Four years ago Robert Dirksen and neighbor Marlin Tebben scratched their heads trying to figure out a way to plant faster without shelling out the money to buy a newfangled planter. It didn't take them long to flesh out a solution to their dilemma.

That answer was to build their own prototype 57-ft. toolbar and bolt three existing planters together.

“We wanted to be able to plant more and didn't have enough people to do the work,” says Dirksen, Clara City, MN, who already owned two 1998 White Model 6700 12-row planters set on 22-in. rows. He then picked up another 1997 White 6700 unit to give him a full 36-row planter.

The shop-built 66-ft. planter spells efficiency and less labor, Dirksen says. Before, it took two men and two tractors to keep each planter running. Even so, they still didn't have the capacity they have now with the third planter they've attached. They now plant 30-40 acres an hour.

They built their 57-ft. toolbar from 7-in. × 7-in. × 3/16-in. stock steel tubing. On the hinge points where the outer planters swing forward for transport, they built an 11-ft. long overhead arm that flexes and keeps all the units running evenly at 22-in. row spacings. That arm or beam, made from 5-in. × 7-in. × 3/16-in. steel tubing, uses a three-point hitch to attach the outer wing planter units.

Despite uneven field terrain, Dirksen says the overhead arm flexes enough to keep the three planter units at a constant 22 in. apart. The middle planter unit is set back 2½ ft. from the main toolbar.

Originally, the planters were mounted to the tractor with a three-point hitch. The new drawbar hitch telescopes and is made from 7-in. × 7-in. × ⅜-in. tubing, and it “works very well,” Dirksen says.

For transport, hydraulics raise the toolbar and the two outer planter wings swing inward and forward. At the same time, the hitch telescopes out from 17 ft. in planting mode to 26 ft. in transport mode.

Hydraulics for the planters are all plumbed together from the existing units. Dirksen says there are two main hydraulic units, one to raise and lower the transport wheels, and the other to run the air vacuum for the ground-driven planter units.

“Although we haven't done it yet, we'd like to build this bar for other farmers, too,” says Dirksen. “We can build this for just about any planter out there. We just happened to have Whites.”

A big feature Dirksen likes about this planter is its versatility. For example, he says, “We can unhook one planter section and simply hook it up to the three-point hitch on the tractor if we need to plant narrower or in low, wet spots.”

The only regret he has with the design is that it only accommodates 36 rows. “We should have gone to 48 rows,” he says, “But I've been on 22-in. rows since 1980 and the 36-row design fits our operation.”

Dirksen says the planter, which took about a year to build, works well on his 2,000 acres of corn, soybeans, beets and edible beans. He adds that the unit could also work with three eight-row planters set on 30-in. rows for a 24-row planter.

Cost for materials, such as steel, hoses, electronic valves and parts, ran about $22,000, not including labor. “If you've got your own planter units, that's cheap,” he says.

For more information, contact Robert Dirksen at 320-847-2384.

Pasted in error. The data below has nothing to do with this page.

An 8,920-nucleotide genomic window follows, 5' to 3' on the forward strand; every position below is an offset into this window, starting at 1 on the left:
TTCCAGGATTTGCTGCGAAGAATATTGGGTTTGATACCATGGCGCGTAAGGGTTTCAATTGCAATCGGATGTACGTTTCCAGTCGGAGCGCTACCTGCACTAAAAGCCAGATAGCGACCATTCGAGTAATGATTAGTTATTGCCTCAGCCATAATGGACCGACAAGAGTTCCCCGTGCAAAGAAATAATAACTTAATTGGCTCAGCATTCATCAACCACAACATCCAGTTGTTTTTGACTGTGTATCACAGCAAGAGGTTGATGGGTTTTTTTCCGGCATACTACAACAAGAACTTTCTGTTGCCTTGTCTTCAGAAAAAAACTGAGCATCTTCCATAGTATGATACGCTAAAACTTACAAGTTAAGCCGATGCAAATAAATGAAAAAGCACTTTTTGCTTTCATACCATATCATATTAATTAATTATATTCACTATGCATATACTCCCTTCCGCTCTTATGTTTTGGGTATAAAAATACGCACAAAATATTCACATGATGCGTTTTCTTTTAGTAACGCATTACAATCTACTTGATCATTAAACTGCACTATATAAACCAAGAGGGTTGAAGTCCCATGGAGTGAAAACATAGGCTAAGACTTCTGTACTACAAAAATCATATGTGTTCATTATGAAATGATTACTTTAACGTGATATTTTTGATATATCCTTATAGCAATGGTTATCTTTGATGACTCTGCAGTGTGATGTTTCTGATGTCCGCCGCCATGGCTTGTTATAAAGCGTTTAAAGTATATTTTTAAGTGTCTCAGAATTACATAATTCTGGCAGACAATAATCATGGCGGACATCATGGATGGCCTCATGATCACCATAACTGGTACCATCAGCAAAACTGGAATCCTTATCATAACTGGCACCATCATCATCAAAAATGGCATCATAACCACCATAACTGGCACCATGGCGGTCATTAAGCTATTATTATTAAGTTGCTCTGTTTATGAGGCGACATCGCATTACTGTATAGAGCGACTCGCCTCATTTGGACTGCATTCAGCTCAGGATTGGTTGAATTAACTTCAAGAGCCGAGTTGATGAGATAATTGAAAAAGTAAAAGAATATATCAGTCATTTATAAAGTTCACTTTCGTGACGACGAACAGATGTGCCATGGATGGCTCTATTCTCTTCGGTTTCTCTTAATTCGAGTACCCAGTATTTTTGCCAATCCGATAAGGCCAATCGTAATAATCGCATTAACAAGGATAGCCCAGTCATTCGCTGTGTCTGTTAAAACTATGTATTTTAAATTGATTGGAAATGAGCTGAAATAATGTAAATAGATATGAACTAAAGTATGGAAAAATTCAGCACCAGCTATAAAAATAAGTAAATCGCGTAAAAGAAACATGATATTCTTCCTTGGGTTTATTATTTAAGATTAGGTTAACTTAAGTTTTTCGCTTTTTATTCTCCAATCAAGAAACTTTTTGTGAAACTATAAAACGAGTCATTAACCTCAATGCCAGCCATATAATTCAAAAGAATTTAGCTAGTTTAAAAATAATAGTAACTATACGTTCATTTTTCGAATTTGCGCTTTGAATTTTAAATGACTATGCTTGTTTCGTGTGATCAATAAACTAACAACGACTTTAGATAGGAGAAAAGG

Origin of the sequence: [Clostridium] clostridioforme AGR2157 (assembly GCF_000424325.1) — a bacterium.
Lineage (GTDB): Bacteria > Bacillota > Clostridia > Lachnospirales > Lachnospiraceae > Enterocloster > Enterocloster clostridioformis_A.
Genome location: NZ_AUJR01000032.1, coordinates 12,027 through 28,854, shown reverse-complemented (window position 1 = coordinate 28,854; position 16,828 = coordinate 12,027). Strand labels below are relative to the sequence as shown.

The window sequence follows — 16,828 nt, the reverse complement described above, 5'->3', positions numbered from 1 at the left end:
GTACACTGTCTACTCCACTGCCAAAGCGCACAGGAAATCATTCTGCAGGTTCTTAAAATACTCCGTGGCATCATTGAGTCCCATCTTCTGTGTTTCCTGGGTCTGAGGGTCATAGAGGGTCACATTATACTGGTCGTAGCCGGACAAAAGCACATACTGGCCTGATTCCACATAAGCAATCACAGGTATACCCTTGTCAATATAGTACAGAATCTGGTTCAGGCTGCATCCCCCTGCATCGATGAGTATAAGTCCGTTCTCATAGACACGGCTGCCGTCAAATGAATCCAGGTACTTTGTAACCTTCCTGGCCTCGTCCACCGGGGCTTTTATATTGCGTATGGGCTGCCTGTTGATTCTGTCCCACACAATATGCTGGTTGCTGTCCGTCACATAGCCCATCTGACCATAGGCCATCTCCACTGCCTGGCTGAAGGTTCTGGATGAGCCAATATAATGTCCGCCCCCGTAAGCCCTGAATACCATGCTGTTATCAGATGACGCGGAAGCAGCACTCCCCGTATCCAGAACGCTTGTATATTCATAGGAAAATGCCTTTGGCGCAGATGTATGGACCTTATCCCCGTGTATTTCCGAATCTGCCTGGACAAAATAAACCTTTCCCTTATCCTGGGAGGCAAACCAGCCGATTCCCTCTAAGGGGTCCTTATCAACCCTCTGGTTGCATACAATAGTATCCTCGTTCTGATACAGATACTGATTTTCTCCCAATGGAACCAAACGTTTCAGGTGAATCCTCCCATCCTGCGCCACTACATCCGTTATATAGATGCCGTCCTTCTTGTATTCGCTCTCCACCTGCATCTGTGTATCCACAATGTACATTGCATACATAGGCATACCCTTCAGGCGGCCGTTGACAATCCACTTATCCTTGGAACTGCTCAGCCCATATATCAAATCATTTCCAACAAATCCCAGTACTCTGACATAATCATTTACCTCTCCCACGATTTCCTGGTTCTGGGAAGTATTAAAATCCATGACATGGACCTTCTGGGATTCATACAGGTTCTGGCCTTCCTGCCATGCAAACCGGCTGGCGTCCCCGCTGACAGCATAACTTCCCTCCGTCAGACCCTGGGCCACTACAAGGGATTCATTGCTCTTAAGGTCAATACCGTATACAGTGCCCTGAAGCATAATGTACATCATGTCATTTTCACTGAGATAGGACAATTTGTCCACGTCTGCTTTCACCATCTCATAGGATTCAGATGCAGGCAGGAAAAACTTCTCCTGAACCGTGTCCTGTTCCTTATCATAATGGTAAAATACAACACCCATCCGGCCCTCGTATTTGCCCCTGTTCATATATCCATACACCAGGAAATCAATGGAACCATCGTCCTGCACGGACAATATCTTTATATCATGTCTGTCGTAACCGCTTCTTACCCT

Fold And Go

Planter retrofit helps farmer prep for quick road transport.

Nothing irritated Richard Wurtzberger more in spring than having to go through 25 steps just to get his planter in transport position. But now with a few modifications here and there that ran about $1,000, he folds and goes in about 1½ minutes.

“I like the planter I have and didn't want to buy a new one,” says the Sleepy Eye, MN, grower who plants about 800 acres of corn and soybeans annually. “But it just took too much time to get in and out of the transport mode.” Wurtzberger plants with a 1989 Case IH 900 series trailing planter that comes equipped with four 900-lb. dry fertilizer hoppers.

“Hoses were the big problem,” he says. “So I built and attached a bent arm between the tractor and planter that swings to either side so hoses, with extensions added, and monitor cables, also with extensions, don't have to be removed.”

Both the field and transport hitches were originally designed to move manually, and jacks were required for each hitch. But by putting a 2-in. × 72-in. hydraulic cylinder inside the transport pole and also by installing a 3-in. × 10-in. cylinder outside on the field operation swinging hitch, he was able to move them with the same hydraulic valve that controls the transport wheels on the planter. No jacks are required because both the transport and planter wheels hold the planter up during the position change.

In addition, electric solenoids are used to control the transport wheels and the hitches, and now only one remote is needed.

To head down the road, the planter transport tongue is lifted via the three-point hitch and crossbar. In the field position, the planter is connected using the Case IH Perfect Hitch. That forces a pin to drop when the implement tongue hits a trigger. Markers are locked in the up position by yet another solenoid valve.

Wurtberger says that in order for his modifications to work when changing from transport to planting, the tractor must be turned about 90° to the left, and the planter and transport wheels lowered to act as a jack.

The three-point hitch and crossbar are then lowered, disconnecting the transport pole. Next, he drives the tractor forward to the right at a 45Þ angle, then backs up to attach to the field planting hitch.

“The beauty of this whole thing is that I only need to get off the tractor once to lock the swing arm in either the planting or transport cradle,” he says.
Greg Lamp